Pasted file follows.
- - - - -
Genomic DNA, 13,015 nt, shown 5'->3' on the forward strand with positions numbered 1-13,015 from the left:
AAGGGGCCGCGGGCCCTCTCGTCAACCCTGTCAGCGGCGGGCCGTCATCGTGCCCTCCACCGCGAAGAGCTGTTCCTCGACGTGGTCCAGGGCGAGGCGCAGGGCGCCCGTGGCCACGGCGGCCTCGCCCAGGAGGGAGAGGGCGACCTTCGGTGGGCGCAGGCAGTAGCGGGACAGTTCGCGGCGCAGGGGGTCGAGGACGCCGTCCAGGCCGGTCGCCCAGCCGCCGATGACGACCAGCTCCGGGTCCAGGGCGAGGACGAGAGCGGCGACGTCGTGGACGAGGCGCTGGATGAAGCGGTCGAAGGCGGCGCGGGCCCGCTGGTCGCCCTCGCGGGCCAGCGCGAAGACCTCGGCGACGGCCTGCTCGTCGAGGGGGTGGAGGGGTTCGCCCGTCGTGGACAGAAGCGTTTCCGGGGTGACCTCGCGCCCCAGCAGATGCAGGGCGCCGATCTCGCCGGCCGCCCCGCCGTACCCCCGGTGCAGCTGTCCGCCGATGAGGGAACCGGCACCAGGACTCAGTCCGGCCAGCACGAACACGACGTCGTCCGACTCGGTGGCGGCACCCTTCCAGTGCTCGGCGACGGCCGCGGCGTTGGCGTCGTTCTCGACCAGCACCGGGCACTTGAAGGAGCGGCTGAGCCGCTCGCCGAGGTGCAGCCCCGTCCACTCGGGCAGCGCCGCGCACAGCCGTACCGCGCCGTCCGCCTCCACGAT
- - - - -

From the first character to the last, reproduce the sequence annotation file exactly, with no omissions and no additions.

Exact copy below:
Genomic DNA, 13,015 nt, shown 5'->3' on the forward strand with positions numbered 1-13,015 from the left:
AAGGGGCCGCGGGCCCTCTCGTCAACCCTGTCAGCGGCGGGCCGTCATCGTGCCCTCCACCGCGAAGAGCTGTTCCTCGACGTGGTCCAGGGCGAGGCGCAGGGCGCCCGTGGCCACGGCGGCCTCGCCCAGGAGGGAGAGGGCGACCTTCGGTGGGCGCAGGCAGTAGCGGGACAGTTCGCGGCGCAGGGGGTCGAGGACGCCGTCCAGGCCGGTCGCCCAGCCGCCGATGACGACCAGCTCCGGGTCCAGGGCGAGGACGAGAGCGGCGACGTCGTGGACGAGGCGCTGGATGAAGCGGTCGAAGGCGGCGCGGGCCCGCTGGTCGCCCTCGCGGGCCAGCGCGAAGACCTCGGCGACGGCCTGCTCGTCGAGGGGGTGGAGGGGTTCGCCCGTCGTGGACAGAAGCGTTTCCGGGGTGACCTCGCGCCCCAGCAGATGCAGGGCGCCGATCTCGCCGGCCGCCCCGCCGTACCCCCGGTGCAGCTGTCCGCCGATGAGGGAACCGGCACCAGGACTCAGTCCGGCCAGCACGAACACGACGTCGTCCGACTCGGTGGCGGCACCCTTCCAGTGCTCGGCGACGGCCGCGGCGTTGGCGTCGTTCTCGACCAGCACCGGGCACTTGAAGGAGCGGCTGAGCCGCTCGCCGAGGTGCAGCCCCGTCCACTCGGGCAGCGCCGCGCACAGCCGTACCGCGCCGTCCGCCTCCACGAT